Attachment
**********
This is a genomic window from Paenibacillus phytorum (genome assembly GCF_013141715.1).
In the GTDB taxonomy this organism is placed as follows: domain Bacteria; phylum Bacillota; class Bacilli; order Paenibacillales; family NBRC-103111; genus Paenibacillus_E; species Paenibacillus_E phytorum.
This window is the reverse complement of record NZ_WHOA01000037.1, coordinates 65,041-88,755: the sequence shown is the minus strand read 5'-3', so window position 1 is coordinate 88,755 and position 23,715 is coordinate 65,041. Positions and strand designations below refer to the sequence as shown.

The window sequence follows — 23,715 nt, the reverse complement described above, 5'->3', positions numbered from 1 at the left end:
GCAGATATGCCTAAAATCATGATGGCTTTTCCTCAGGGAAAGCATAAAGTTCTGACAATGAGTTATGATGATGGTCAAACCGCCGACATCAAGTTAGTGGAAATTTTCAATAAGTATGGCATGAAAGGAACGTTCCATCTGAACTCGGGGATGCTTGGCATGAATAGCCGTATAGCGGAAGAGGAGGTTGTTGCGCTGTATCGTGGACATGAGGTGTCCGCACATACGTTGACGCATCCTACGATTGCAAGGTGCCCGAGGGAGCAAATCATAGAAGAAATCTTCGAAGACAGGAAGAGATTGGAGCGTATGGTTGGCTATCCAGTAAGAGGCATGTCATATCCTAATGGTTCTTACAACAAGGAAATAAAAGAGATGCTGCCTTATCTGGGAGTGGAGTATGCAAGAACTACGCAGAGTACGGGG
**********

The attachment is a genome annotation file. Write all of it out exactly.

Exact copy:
This is a genomic window from Paenibacillus phytorum (genome assembly GCF_013141715.1).
In the GTDB taxonomy this organism is placed as follows: domain Bacteria; phylum Bacillota; class Bacilli; order Paenibacillales; family NBRC-103111; genus Paenibacillus_E; species Paenibacillus_E phytorum.
This window is the reverse complement of record NZ_WHOA01000037.1, coordinates 65,041-88,755: the sequence shown is the minus strand read 5'-3', so window position 1 is coordinate 88,755 and position 23,715 is coordinate 65,041. Positions and strand designations below refer to the sequence as shown.

The window sequence follows — 23,715 nt, the reverse complement described above, 5'->3', positions numbered from 1 at the left end:
GCAGATATGCCTAAAATCATGATGGCTTTTCCTCAGGGAAAGCATAAAGTTCTGACAATGAGTTATGATGATGGTCAAACCGCCGACATCAAGTTAGTGGAAATTTTCAATAAGTATGGCATGAAAGGAACGTTCCATCTGAACTCGGGGATGCTTGGCATGAATAGCCGTATAGCGGAAGAGGAGGTTGTTGCGCTGTATCGTGGACATGAGGTGTCCGCACATACGTTGACGCATCCTACGATTGCAAGGTGCCCGAGGGAGCAAATCATAGAAGAAATCTTCGAAGACAGGAAGAGATTGGAGCGTATGGTTGGCTATCCAGTAAGAGGCATGTCATATCCTAATGGTTCTTACAACAAGGAAATAAAAGAGATGCTGCCTTATCTGGGAGTGGAGTATGCAAGAACTACGCAGAGTACGGGG